‘There have been all sorts of catastrophes – floods and hurricanes – and man with all his technology buffeted by the powers of nature … It’s an attempt to find a way of talking about the power of nature.’[ii]
Morgan’s Global warming 2012 is part of a tradition in Australian landscape art which shows humanity coming to terms with the impact of both natural and man-made disasters. Morgan addresses the problem on a monumental scale in a way that shows the size of the problem we are facing and how we are struggling to deal with it. It is truly an impressive achievement.
‘I think it’s one of my best works, maybe in the top four. I am thrilled about the prospect of Global warming going in show in Ballarat where it can have some serious viewing for a while.’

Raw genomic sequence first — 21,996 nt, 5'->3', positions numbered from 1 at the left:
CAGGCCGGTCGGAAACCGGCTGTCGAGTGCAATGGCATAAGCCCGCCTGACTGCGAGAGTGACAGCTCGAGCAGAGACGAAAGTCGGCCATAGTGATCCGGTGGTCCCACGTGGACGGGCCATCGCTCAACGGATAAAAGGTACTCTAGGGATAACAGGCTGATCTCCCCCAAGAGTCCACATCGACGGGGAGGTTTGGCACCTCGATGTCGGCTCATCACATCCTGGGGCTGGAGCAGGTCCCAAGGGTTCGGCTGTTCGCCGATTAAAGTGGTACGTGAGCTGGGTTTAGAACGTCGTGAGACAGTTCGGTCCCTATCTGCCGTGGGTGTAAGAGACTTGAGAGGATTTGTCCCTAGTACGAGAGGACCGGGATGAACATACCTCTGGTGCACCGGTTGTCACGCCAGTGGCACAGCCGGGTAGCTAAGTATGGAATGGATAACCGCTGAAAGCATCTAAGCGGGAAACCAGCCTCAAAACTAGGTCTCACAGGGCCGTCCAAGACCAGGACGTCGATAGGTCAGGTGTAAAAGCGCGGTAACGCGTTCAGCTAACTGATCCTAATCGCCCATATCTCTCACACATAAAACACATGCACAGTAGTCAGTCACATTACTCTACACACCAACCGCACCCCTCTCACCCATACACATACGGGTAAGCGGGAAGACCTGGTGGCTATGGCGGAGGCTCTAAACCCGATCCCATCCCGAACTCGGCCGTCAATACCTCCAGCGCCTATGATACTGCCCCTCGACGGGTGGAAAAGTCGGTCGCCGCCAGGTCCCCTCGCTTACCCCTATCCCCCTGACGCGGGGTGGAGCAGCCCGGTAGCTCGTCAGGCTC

[i] All Glenn Morgan are quotes from a phone conversation between the artist and Peter Freund, 2 April 2020.
[ii] ‘Tsunami takes top prize’, The Border Mail, 7 November 2009, p 20
Glenn Morgan, Global warming, 2012. synthetic polymer paint on board. Collection of the artist.
Glenn Morgan, Highway to Hell 2015. vipond paint, tin and wood. Purchased with funds donated by Andrew and Robin Ferry through the Art Gallery of Ballarat Foundation, 2017. Collection of the Art Gallery of Ballarat
Frederick Garling, An Australian bush fire near Ermington, circa 1840. watercolour on paper. Purchased, 1958. Collection of the Art Gallery of Ballarat
Eugene von Guérard, Bushfire, 1859. oil on canvas. Gift of Lady Currie in memory of her husband, the late Sir Alan Currie, 1948. Collection of the Art Gallery of Ballarat
Pam Hallandal, Tsunami 8, 2005–10. mixed media on paper. Donated through the Australian Government’s Cultural Gifts Program by Pam Hallandal, 2016. Collection of the Art Gallery of Ballarat